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Old 07-30-2018, 01:47 PM   #21
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Mr. Brown did not have any insurance of any kind on his boat. My insurance does not cover it.


Yet another example of his irresponsibility. I don’t know the process but is is possible to get a court to order a wage garnishment to cover it? The lien is a great idea, but it means you have to wait for your money. $30k now is worth a lot more than $30k in 15 years.
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Old 07-30-2018, 02:04 PM   #22
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Yet another example of his irresponsibility. I don’t know the process but is is possible to get a court to order a wage garnishment to cover it? The lien is a great idea, but it means you have to wait for your money. $30k now is worth a lot more than $30k in 15 years.

Not sure about the US, but only the government(s) can garnish wages in Canada.
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Old 07-30-2018, 04:57 PM   #23
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Not sure about the US, but only the government(s) can garnish wages in Canada.
Private parties (creditors) can garnish wages in the US, if they have a judgment and a court order to do so, and can identify assets or income. Execution on a money judgment is not quick and easy though, so plaintiffs/creditors always have to decide whether the potential recovery is worth the time and killing lots of trees on paperwork and legal process. (Not an attorney and I don't play one on TV, but my job at court does help pay for my boating habit. And I'm married to one of them lawyer types.)
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Old 07-30-2018, 06:55 PM   #24
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A judgement usually bears interest which helps, provided you do eventually recover the debt.
No idea about over there, but here you can(could) get an order requiring a debtor to attend court for examination on financial status, earnings,employer details,assets,and to produce documents tending to show those things. It is an opportunity to reach a deal,or failing that, to get the info needed to pursue recovery.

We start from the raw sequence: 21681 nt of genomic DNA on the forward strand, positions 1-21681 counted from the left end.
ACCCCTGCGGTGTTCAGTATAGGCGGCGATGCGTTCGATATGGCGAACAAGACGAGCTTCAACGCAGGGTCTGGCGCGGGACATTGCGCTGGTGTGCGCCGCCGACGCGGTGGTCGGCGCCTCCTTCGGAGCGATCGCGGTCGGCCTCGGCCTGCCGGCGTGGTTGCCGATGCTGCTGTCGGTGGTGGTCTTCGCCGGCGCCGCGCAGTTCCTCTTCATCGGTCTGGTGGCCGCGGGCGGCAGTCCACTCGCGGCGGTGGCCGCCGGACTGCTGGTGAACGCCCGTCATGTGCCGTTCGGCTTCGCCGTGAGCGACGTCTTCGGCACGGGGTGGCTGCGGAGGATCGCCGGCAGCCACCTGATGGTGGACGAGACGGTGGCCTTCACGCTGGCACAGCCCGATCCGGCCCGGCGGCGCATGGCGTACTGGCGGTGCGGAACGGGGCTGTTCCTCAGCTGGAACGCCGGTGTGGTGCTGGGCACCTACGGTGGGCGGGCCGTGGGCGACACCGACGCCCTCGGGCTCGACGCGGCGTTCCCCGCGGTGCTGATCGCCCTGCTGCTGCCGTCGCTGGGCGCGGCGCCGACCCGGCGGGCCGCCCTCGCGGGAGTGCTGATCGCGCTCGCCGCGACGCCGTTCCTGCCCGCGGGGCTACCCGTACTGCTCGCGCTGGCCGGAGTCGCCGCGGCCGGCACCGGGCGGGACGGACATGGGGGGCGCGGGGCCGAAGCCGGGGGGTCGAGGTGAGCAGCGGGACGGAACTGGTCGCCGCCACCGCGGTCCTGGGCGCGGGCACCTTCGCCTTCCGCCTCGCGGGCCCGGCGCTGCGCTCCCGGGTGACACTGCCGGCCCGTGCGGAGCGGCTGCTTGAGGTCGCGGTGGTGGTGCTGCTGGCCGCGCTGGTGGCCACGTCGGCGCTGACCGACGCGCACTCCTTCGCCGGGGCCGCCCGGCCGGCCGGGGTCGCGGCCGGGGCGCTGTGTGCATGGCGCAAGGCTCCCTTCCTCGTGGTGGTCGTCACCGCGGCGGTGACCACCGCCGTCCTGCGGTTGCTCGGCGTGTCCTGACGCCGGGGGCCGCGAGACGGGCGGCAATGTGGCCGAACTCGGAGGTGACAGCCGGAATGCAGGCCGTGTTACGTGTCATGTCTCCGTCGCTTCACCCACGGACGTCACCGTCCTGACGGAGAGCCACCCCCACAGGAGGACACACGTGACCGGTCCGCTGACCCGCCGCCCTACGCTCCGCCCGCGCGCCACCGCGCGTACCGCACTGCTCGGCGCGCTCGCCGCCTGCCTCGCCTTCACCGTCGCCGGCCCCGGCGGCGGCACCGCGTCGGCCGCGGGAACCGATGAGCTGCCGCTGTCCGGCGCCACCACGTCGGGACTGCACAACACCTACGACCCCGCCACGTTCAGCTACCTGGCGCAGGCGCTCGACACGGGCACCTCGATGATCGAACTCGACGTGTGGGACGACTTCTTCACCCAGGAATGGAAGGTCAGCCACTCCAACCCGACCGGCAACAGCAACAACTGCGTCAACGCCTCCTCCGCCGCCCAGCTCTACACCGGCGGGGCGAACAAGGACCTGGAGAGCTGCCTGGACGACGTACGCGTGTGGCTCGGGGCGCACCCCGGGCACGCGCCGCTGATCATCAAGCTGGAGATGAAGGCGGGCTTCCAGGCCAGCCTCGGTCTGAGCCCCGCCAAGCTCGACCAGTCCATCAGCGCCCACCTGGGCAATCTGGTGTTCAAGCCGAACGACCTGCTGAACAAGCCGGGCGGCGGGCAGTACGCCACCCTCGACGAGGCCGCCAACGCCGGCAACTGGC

In practice most "examinations" were conducted outside Court between the parties, but an uncooperative debtor can be examined in Court.
Whether you have this system I know not, it worked well here, but some debtors are not worth pursuing.
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Old 07-30-2018, 10:46 PM   #25
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Yet another example of his irresponsibility. I don’t know the process but is is possible to get a court to order a wage garnishment to cover it? The lien is a great idea, but it means you have to wait for your money. $30k now is worth a lot more than $30k in 15 years.
He has until Aug. 5th to pay in full or set up a payment plan. To get garnishment and liquidate his assets would require another lawyer and we would have to sue him in civil court. Not sure if I want to spend 10k. He is on disability social security. So not thinking that far ahead yet.
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Old 07-30-2018, 10:51 PM   #26
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Best of luck collecting the judgment.
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Old 07-30-2018, 11:16 PM   #27
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He has until Aug. 5th to pay in full or set up a payment plan. To get garnishment and liquidate his assets would require another lawyer and we would have to sue him in civil court. Not sure if I want to spend 10k. He is on disability social security. So not thinking that far ahead yet.
He may not be worth "powder and shot". (I don`t mean that literally)
Can the restitution order be registered in the Civil court without suing him?
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Old 07-31-2018, 12:51 AM   #28
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From your description, you don't have a judgement, just an order of restitution. That can be enforced by the government through coercive means, but you really can't do much on your own.

The issue is more likely a coverage issue, rather than a damage issue. You might call Mike Farnell's firm in Portland. They are licensed in WAshington as well. I've worked with them on coverage issues in the past. they are at 503 222 1812.

The other thing you can do is to pay for an asset search. It may cost a couple hundred, but you'll know if there is property or other items. Given his income, if he has no property easily convertible to cash, its not going to be worth going after him. He's likely to ignore you and try and file chapter 7 to avoid payment. (that chapter 7 will discharge any judgment you get, but will not affect the restitution order. If he's got assets you might higher a lawyer to get the judgment. If not, talk to farnell's office to see if they have some ideas on squeezing coverage out of whatever policies exist.
good luck